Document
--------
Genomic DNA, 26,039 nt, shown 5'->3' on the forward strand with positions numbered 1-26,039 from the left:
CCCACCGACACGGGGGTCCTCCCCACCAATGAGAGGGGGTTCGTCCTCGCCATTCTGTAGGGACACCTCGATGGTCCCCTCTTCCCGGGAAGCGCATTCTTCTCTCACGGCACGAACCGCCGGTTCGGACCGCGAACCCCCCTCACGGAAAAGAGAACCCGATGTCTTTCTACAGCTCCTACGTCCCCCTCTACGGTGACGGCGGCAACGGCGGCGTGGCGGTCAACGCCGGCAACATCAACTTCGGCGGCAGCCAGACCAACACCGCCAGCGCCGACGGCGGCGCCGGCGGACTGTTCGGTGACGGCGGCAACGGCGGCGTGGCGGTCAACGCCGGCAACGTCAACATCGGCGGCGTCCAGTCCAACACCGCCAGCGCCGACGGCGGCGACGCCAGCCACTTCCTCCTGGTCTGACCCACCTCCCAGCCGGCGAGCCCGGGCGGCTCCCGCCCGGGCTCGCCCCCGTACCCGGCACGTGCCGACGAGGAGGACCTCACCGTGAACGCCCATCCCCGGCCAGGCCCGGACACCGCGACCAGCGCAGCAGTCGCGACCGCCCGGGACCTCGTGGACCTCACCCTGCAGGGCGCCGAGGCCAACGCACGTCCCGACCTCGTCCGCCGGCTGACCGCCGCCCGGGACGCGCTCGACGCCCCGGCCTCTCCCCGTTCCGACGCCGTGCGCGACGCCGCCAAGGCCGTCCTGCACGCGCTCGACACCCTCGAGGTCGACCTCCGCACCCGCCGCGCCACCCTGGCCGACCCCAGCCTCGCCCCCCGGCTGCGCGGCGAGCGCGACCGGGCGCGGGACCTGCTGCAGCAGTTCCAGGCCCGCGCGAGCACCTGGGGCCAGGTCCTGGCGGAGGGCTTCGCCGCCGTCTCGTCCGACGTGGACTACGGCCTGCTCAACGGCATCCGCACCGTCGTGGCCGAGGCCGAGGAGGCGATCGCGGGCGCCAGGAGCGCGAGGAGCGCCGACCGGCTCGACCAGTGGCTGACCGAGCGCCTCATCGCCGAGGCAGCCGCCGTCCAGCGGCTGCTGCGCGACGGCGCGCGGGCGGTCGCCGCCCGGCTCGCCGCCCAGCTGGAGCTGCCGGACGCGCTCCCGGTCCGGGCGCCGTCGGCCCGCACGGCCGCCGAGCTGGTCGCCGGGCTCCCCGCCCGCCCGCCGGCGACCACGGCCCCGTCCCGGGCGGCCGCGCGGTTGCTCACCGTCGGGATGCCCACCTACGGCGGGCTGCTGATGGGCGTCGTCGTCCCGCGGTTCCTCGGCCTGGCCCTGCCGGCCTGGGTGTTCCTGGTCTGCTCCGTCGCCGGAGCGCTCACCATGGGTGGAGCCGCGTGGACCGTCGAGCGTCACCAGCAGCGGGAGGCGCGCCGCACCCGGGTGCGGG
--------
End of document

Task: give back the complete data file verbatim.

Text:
Genomic DNA, 26,039 nt, shown 5'->3' on the forward strand with positions numbered 1-26,039 from the left:
CCCACCGACACGGGGGTCCTCCCCACCAATGAGAGGGGGTTCGTCCTCGCCATTCTGTAGGGACACCTCGATGGTCCCCTCTTCCCGGGAAGCGCATTCTTCTCTCACGGCACGAACCGCCGGTTCGGACCGCGAACCCCCCTCACGGAAAAGAGAACCCGATGTCTTTCTACAGCTCCTACGTCCCCCTCTACGGTGACGGCGGCAACGGCGGCGTGGCGGTCAACGCCGGCAACATCAACTTCGGCGGCAGCCAGACCAACACCGCCAGCGCCGACGGCGGCGCCGGCGGACTGTTCGGTGACGGCGGCAACGGCGGCGTGGCGGTCAACGCCGGCAACGTCAACATCGGCGGCGTCCAGTCCAACACCGCCAGCGCCGACGGCGGCGACGCCAGCCACTTCCTCCTGGTCTGACCCACCTCCCAGCCGGCGAGCCCGGGCGGCTCCCGCCCGGGCTCGCCCCCGTACCCGGCACGTGCCGACGAGGAGGACCTCACCGTGAACGCCCATCCCCGGCCAGGCCCGGACACCGCGACCAGCGCAGCAGTCGCGACCGCCCGGGACCTCGTGGACCTCACCCTGCAGGGCGCCGAGGCCAACGCACGTCCCGACCTCGTCCGCCGGCTGACCGCCGCCCGGGACGCGCTCGACGCCCCGGCCTCTCCCCGTTCCGACGCCGTGCGCGACGCCGCCAAGGCCGTCCTGCACGCGCTCGACACCCTCGAGGTCGACCTCCGCACCCGCCGCGCCACCCTGGCCGACCCCAGCCTCGCCCCCCGGCTGCGCGGCGAGCGCGACCGGGCGCGGGACCTGCTGCAGCAGTTCCAGGCCCGCGCGAGCACCTGGGGCCAGGTCCTGGCGGAGGGCTTCGCCGCCGTCTCGTCCGACGTGGACTACGGCCTGCTCAACGGCATCCGCACCGTCGTGGCCGAGGCCGAGGAGGCGATCGCGGGCGCCAGGAGCGCGAGGAGCGCCGACCGGCTCGACCAGTGGCTGACCGAGCGCCTCATCGCCGAGGCAGCCGCCGTCCAGCGGCTGCTGCGCGACGGCGCGCGGGCGGTCGCCGCCCGGCTCGCCGCCCAGCTGGAGCTGCCGGACGCGCTCCCGGTCCGGGCGCCGTCGGCCCGCACGGCCGCCGAGCTGGTCGCCGGGCTCCCCGCCCGCCCGCCGGCGACCACGGCCCCGTCCCGGGCGGCCGCGCGGTTGCTCACCGTCGGGATGCCCACCTACGGCGGGCTGCTGATGGGCGTCGTCGTCCCGCGGTTCCTCGGCCTGGCCCTGCCGGCCTGGGTGTTCCTGGTCTGCTCCGTCGCCGGAGCGCTCACCATGGGTGGAGCCGCGTGGACCGTCGAGCGTCACCAGCAGCGGGAGGCGCGCCGCACCCGGGTGCGGG